They don't look any more like millionaires in person than they do on television's A&E Network, but Hoffmann Hospice's bet on the cast of the reality show "Duck Dynasty" paid off Sunday.
All 1,400 tickets to the nonprofit agency's 19th annual Voices of Inspiration banquet at Cal State Bakersfield sold out well ahead of the event featuring keynote speakers Phil Robertson, Miss Kay Robertson and "Uncle Si" Robertson.
The Louisiana trio was a little befuddled by all the attention at a news conference ahead of the address, but said they felt right at home in Bakersfield. "There are more duck hunters in California than any state in the United States, so somewhere in the heart of California there are some good people running around chasing ducks," Phil said.
Miss Kay's assessment of the city: "It's hot, but I like it."
The TV show follows the multimillionaire family behind Duck Commander, a sporting empire that makes duck calls and decoys, as well as hunting apparel, cooking products, DVDs, CDs and novelty items.
Phil is passionate about ducks. He famously gave up a chance to play in the National Football League because it conflicted with duck-hunting season, which is still sacred to him.
A nobody named Terry Bradshaw ended up quarterbacking for the Pittsburgh Steelers in his place.
Asked if he had any regrets, Phil didn't hesitate. He's making a fortune with the show and his new book "Happy, Happy, Happy: My Life and Legacy as Duck Commander" (Howard Books/Simon and Schuster, 2013), so he must have made the right decision, he said.
The family doesn't look like typical entrepreneurs, with the men uniformly sporting long, scraggly beards.
"The almighty gave us these whiskers," Phil said. "Surely he didn't give us these whiskers to be scraped off. Plus they tickle Miss Kay's neck."
Uncle Si mostly sat quietly observing the hoopla around him, occasionally sipping on iced tea in a turquoise blue cup. Yes, that cup, the one his mother sent him while he was serving in Vietnam, and that he's been carrying around ever since.
The folks at Tupperware were perplexed by the sudden demand for the cup. After they found out Si was the culprit, they sent a truckload of products to him to say thanks. And yes, ladies, although you never see her on the show, Si insists he truly does have a wife of more than four decades. "A fiery redhead," he said smiling.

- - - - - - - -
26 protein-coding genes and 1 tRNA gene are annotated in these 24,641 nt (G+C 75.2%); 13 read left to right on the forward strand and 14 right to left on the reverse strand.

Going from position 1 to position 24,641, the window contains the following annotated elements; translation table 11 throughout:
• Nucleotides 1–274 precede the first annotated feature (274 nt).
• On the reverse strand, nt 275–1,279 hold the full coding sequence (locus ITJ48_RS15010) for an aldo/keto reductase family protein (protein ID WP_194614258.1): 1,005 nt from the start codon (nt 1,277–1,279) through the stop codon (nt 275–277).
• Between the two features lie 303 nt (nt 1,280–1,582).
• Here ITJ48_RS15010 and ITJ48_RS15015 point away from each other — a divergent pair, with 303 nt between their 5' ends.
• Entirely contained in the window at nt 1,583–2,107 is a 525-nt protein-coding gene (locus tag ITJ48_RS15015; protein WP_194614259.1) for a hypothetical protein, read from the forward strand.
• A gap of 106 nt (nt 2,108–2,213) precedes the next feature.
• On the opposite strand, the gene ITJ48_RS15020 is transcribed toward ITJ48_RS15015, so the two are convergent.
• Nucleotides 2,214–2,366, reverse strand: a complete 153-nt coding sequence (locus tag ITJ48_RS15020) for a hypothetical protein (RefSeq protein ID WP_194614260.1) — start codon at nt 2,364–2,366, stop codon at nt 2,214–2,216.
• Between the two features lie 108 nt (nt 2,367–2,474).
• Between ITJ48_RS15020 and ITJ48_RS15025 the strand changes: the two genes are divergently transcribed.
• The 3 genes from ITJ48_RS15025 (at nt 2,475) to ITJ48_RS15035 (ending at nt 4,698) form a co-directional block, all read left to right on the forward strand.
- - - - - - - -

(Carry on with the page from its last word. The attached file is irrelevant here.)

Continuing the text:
The family said they've enjoyed the success of the show, which is now in its third season, but noted its appeal probably is that they work hard to avoid letting it all go to their heads.
"I always say if I ever forget where we came from, then I hope we lose it all," Miss Kay said.
Phil added that he doesn't own a cellphone and has never turned on a computer, so he's somewhat insulated from media coverage, good or bad.
The Robertsons weren't shy about professing their faith at every opportunity, especially when asked about why they chose to speak for Hoffmann Hospice despite many other invitations. The family said they admired the organization's work providing end-of-life care to the terminally ill regardless of ability to pay.
"As we get a little older, there comes a time when we need a close-knit group of family and other individuals around us," Phil said.
Families love each other "all the way to the grave" with the great hope of being united again in the time of resurrection, he said.
Phil gave a demonstration of the eight duck calls around his neck, pausing in between to identify the species.
"That was a wood duck, right there," he said. "They have those in California."
The hospice is using proceeds from the banquet to raise money for a Hoffmann Hospice home.
Previous speakers at the annual banquet have included football player Tim Tebow, Navy SEAL Marcus Luttrell and football coach Lou Holtz.
"Hospice care deals with families at the end of life. We go in and take care of the whole family as a unit," said co-owner Beth Hoffmann. "Duck Dynasty is all about family, so we thought it was a good fit."